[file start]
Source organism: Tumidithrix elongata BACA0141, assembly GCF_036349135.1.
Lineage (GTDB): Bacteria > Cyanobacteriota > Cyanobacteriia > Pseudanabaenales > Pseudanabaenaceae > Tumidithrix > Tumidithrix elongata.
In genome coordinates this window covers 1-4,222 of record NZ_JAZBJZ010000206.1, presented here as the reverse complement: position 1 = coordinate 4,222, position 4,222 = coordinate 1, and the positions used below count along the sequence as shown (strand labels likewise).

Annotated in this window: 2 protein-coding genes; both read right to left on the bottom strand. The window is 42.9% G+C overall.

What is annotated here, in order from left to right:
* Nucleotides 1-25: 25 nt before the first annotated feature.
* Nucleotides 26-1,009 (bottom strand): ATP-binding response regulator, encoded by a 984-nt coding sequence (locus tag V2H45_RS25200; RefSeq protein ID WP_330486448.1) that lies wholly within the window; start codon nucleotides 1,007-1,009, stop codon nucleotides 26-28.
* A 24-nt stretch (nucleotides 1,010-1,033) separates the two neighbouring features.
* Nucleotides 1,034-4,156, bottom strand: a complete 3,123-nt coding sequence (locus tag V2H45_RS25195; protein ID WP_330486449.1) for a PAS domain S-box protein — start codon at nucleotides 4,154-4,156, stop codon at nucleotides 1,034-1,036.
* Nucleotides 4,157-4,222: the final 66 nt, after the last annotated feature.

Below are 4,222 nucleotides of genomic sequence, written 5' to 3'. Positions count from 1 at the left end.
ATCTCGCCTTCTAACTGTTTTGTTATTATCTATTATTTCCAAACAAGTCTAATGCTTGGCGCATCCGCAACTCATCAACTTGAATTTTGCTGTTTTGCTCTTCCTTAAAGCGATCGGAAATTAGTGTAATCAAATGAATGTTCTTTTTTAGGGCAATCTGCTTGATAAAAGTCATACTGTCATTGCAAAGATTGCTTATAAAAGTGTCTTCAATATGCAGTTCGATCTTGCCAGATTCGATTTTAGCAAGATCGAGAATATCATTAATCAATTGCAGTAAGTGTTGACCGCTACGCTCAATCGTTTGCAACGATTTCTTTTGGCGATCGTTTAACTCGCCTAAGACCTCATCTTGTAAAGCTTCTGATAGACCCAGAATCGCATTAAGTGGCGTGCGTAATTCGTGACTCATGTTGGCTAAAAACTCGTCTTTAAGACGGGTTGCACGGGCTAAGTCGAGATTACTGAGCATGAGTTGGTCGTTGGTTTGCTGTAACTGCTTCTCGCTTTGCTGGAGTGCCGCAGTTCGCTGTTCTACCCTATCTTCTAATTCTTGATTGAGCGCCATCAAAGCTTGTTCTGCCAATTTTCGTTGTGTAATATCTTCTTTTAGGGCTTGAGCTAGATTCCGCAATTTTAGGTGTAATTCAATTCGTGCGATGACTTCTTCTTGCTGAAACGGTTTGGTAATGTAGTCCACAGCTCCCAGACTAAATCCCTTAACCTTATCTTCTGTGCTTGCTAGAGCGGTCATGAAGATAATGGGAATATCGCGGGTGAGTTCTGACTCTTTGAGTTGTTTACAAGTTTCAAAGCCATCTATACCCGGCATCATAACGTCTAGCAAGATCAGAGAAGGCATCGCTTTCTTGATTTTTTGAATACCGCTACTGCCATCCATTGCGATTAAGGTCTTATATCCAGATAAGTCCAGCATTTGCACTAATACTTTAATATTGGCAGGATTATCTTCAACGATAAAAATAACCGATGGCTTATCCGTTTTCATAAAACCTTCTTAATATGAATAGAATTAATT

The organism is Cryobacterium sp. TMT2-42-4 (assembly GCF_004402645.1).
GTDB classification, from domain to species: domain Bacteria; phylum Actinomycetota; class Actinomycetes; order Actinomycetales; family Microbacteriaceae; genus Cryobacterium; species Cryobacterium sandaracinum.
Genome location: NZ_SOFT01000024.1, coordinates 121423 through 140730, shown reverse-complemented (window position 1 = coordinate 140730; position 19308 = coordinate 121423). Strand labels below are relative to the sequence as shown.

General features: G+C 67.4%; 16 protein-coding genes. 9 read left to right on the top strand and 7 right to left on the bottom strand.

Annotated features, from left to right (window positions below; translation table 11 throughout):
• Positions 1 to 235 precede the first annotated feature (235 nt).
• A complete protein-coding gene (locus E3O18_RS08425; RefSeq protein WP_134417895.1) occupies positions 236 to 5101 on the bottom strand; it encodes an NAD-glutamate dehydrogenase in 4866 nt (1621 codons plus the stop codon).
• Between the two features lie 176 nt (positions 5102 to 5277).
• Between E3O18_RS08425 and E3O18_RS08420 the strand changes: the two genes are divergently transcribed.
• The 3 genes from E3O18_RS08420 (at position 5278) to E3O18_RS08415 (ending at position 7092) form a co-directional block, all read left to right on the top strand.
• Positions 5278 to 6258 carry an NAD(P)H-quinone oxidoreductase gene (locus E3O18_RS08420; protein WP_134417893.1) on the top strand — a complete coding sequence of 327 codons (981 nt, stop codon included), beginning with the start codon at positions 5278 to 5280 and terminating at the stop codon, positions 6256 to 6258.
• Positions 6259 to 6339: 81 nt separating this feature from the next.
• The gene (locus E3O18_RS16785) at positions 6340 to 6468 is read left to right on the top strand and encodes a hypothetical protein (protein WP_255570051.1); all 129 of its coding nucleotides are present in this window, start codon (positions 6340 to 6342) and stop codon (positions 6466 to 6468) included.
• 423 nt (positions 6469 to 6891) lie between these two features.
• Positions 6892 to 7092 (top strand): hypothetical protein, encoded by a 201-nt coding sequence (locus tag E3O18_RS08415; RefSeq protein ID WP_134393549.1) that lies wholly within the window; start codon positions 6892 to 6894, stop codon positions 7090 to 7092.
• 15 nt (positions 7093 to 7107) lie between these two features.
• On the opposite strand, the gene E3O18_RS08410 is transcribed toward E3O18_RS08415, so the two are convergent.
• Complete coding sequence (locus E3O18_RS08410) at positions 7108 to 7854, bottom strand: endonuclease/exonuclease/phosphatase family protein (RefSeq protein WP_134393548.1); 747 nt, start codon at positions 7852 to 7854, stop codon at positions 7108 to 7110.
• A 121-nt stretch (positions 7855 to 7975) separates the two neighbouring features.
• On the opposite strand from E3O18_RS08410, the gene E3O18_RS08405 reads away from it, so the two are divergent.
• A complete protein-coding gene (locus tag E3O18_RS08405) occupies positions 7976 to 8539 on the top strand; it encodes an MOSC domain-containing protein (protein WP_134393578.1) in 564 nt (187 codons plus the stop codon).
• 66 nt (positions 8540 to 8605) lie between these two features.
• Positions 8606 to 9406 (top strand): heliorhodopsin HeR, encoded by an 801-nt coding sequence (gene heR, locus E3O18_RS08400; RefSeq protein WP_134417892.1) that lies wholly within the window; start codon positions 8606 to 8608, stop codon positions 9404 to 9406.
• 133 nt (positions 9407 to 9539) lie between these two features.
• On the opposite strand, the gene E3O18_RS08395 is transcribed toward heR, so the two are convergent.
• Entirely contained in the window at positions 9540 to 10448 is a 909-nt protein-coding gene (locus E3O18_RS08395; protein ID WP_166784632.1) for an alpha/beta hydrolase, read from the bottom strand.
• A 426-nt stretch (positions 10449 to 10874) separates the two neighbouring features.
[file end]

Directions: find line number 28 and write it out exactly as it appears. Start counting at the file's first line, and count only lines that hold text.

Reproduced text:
• 15 nt (positions 7093 to 7107) lie between these two features.